To assess for internal validity of our regression analyses, we checked for multicollinearity, using the tolerance statistic and Menard’s (1995) suggestion that values below .2 are suspect; tolerances in our analysis ranged from .459 to .914. Last, we assessed for the undue influence of individual cases based on Cook’s Distance greater than 1.00 (Field, 2005; Stevens, 1992). The mean Cook’s Distance was .003; the minimum was .00 and the maximum was .07. Thus, we can be confident that our results are exempt of possible violations of regression analyses.

Discussion                                               

The purpose of this study was to analyze the Community Themes and Strengths Assessment as part of step four in the MAPP process to provide Tazewell County Health Department with a means of focus when attempting to better the overall health of the community. In order to do so without direction from previous literature, research was based on finding a multi-item outcome measure representative of a healthy community.  Thus, as a research question, we first investigated the most important factors of a healthy community listed by residents of Tazewell County, then used these quality of life questions to predict a multi-item outcome measure representative of a healthy community. Results revealed that questions referencing a strong overall quality of life, specifically living in a community that is a good place to grow old, has clean air and water, and has an active sense of civic responsibility, engagement, and pride in shared accomplishments are most significant in discussion of a healthy community. These residents noted “growing old”— a question which forced participants to consider elements such as elder-friendly housing, transportation to medical services, churches, and shopping (see Figure 1)—to be the most significant predictor of a healthy community.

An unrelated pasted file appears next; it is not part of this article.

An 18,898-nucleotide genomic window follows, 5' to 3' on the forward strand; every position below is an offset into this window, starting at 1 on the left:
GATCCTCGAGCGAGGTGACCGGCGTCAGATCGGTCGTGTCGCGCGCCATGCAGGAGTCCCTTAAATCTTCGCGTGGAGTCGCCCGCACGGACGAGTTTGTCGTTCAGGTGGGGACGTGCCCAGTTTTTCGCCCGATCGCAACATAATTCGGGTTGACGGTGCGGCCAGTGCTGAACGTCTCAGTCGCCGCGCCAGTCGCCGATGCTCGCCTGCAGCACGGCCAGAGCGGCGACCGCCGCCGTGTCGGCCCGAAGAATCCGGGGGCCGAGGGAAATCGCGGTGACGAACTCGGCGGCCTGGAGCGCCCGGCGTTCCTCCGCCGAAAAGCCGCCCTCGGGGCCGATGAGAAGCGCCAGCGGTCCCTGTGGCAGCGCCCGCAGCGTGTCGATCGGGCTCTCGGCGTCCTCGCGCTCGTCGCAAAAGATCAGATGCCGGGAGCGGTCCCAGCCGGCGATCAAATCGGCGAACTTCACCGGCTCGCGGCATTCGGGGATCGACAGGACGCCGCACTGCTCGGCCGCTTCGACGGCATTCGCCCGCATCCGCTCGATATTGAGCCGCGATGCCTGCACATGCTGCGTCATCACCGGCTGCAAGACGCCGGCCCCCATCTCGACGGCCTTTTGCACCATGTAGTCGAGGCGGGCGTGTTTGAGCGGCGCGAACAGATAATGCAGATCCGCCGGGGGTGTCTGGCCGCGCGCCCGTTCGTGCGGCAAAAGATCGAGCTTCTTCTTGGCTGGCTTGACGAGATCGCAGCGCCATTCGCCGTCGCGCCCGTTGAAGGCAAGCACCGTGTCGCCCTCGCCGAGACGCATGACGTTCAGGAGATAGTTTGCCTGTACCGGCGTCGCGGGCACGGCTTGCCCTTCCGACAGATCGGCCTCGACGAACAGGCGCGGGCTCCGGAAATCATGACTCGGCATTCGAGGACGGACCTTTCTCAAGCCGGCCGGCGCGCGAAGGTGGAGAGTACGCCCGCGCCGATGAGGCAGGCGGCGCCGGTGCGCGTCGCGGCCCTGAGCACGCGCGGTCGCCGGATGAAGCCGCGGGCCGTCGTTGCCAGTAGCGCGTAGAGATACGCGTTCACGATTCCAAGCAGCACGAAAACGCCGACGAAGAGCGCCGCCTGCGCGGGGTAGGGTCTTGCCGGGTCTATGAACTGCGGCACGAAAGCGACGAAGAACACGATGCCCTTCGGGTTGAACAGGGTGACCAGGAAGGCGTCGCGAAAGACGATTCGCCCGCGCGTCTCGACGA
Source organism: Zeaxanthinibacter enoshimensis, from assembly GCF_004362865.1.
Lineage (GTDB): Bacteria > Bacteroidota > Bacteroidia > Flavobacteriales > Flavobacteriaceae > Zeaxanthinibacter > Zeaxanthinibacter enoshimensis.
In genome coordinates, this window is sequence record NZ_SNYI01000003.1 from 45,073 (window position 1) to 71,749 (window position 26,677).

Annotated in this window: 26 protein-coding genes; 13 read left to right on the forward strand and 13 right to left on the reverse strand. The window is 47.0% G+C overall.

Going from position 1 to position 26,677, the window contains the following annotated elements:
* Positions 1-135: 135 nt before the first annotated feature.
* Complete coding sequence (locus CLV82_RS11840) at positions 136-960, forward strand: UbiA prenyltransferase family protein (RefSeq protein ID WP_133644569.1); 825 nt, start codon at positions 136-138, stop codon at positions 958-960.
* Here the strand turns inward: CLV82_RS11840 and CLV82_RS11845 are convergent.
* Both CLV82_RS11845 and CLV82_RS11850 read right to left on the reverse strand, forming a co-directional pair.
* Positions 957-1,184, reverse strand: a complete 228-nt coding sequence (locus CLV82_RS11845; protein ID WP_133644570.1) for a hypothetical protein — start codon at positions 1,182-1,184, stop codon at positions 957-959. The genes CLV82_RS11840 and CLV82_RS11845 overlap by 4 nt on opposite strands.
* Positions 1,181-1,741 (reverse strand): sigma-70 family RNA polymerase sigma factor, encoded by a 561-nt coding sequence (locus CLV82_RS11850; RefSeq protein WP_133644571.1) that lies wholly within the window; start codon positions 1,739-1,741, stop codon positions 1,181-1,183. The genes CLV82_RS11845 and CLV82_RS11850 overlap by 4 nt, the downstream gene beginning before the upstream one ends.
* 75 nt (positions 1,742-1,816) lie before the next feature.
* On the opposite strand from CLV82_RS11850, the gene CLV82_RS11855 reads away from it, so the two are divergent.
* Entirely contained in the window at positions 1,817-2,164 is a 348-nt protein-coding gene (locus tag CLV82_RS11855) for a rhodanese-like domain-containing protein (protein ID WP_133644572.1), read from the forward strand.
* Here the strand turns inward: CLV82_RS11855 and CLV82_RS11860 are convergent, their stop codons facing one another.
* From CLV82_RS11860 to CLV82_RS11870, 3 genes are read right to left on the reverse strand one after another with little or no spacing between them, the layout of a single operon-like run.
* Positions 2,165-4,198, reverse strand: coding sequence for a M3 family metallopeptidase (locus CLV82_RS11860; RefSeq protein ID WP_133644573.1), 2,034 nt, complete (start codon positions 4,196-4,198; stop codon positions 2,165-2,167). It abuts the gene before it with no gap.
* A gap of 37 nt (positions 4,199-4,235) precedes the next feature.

This particular finding can be further examined by taking into account McMillan’s and Chavis’ (1986) Psychological Sense of Community (PSOC). This theory consists of four dimensions: (a) Belonging; (b) Influence; (c) Integration and Fulfillment of Needs; and (d) Shared Connections, all of which work concurrently, in accordance with underlying demographic variables, have proven useful in planning, building, and developing a healthy community (McMillan & Chavis, 1986). Based on the Psychological Sense of Community (PSOC), Obst and Smith (2002) took into account a fifth and independent dimension entitled identification. In their study, this dimension emerged as the strongest predictor of a satisfied psychological sense of community, taking into account consciousness of fellow members, specifically awareness of similarity with others and an acknowledged interdependence. Possibly, citizens of Tazewell highlight this independent and innovative facet of the Psychological Sense of Community (PSOC) in that an essential component to growing old, thus residing in a healthy, stable community for an extended period of time, involves interdependence and a sense of belonging—hence, identification.